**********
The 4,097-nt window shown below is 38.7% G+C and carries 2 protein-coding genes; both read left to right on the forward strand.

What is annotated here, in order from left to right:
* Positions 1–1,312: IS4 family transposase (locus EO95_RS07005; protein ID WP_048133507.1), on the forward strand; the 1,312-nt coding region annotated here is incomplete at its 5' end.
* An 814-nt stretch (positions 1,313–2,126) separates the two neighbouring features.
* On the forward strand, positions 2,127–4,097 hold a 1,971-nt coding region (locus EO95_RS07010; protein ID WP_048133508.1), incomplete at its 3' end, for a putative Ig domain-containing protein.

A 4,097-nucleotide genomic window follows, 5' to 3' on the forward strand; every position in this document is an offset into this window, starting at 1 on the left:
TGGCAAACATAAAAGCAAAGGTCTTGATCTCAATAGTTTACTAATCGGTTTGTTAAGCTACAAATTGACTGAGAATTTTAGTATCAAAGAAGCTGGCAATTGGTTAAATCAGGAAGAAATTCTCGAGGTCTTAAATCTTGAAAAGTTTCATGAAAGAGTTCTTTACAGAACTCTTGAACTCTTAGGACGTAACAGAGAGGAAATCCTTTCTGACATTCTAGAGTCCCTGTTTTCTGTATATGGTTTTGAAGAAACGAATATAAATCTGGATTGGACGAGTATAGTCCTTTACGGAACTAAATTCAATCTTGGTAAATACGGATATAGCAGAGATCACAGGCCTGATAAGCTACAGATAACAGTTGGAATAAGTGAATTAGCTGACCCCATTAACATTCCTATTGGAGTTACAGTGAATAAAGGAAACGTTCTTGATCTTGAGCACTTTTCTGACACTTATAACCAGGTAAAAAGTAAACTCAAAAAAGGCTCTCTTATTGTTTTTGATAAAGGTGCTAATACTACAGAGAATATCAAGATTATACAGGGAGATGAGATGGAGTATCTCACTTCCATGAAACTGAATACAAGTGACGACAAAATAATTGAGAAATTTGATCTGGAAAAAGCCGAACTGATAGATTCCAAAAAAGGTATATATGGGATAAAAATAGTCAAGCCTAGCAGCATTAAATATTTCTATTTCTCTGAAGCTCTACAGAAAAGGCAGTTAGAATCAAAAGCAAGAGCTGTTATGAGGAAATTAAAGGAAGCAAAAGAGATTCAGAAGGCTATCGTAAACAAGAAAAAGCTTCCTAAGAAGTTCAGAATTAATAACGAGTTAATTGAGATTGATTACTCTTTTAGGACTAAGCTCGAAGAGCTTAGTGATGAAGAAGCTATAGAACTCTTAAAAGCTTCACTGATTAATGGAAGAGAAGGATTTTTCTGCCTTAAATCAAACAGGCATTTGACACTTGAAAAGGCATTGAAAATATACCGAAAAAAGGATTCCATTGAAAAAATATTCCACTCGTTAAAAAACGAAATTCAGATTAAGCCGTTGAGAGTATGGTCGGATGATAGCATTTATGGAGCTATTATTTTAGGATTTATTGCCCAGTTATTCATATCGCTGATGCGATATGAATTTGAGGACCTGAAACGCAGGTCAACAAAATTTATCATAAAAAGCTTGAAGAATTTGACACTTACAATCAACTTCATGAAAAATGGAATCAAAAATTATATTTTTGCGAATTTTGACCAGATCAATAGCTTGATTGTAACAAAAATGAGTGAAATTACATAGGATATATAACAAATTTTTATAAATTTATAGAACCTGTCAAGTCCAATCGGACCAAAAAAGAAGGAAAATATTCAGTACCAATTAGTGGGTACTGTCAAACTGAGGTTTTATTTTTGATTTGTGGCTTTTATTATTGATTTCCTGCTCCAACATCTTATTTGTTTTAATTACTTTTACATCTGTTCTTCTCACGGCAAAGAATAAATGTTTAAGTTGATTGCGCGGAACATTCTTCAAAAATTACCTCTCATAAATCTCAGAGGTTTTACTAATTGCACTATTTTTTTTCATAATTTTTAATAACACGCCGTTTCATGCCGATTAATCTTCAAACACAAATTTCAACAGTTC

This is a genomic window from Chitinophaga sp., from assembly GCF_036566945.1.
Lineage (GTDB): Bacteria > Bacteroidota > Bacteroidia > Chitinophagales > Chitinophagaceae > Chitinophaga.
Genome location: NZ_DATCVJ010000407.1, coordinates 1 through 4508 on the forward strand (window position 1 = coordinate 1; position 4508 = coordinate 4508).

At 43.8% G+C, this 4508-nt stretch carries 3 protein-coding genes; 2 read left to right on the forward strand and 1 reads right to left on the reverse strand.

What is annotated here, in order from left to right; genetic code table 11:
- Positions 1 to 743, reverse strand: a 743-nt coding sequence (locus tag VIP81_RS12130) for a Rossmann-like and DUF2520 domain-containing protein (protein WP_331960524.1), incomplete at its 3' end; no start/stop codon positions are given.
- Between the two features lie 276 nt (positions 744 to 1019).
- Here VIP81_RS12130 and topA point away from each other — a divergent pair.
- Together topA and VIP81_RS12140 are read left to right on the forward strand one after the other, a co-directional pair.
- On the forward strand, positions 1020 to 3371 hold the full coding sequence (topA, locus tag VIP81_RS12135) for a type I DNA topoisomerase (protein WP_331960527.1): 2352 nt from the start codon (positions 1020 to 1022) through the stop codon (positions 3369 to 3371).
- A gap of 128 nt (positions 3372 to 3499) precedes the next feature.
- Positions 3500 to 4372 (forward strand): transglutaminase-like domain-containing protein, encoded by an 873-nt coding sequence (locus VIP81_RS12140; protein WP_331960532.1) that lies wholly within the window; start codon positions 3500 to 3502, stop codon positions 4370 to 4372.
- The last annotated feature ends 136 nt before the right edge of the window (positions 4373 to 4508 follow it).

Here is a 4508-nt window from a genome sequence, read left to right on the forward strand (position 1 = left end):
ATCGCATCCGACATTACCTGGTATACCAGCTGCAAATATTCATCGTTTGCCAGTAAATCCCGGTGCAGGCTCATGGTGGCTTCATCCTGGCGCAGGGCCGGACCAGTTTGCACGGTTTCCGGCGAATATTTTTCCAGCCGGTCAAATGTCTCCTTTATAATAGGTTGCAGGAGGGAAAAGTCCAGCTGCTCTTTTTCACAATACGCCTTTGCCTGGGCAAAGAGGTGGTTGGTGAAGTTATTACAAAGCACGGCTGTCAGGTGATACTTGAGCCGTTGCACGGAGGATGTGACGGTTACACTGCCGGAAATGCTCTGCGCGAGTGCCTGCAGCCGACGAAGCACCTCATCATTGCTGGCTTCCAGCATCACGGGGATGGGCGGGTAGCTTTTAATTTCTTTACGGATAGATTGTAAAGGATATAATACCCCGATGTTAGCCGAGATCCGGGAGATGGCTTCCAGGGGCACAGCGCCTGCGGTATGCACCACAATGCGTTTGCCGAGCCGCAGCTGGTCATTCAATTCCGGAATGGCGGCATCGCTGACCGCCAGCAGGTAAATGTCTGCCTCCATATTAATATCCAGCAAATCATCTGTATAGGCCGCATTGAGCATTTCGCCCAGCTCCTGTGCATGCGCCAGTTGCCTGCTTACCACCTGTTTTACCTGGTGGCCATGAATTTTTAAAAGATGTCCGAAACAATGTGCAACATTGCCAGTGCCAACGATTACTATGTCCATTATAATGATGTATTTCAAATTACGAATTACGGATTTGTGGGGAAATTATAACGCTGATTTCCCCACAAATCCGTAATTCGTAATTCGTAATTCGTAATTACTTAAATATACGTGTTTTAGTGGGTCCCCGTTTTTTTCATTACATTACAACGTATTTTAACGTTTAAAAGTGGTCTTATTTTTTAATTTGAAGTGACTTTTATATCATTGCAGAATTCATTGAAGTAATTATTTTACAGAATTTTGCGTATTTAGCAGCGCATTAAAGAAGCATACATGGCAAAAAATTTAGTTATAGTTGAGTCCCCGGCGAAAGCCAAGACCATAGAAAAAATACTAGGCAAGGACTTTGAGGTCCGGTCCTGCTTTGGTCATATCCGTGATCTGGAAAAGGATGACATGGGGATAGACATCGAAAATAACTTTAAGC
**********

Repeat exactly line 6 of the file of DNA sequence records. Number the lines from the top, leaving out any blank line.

A 4,097-nucleotide genomic window follows, 5' to 3' on the forward strand; every position in this document is an offset into this window, starting at 1 on the left: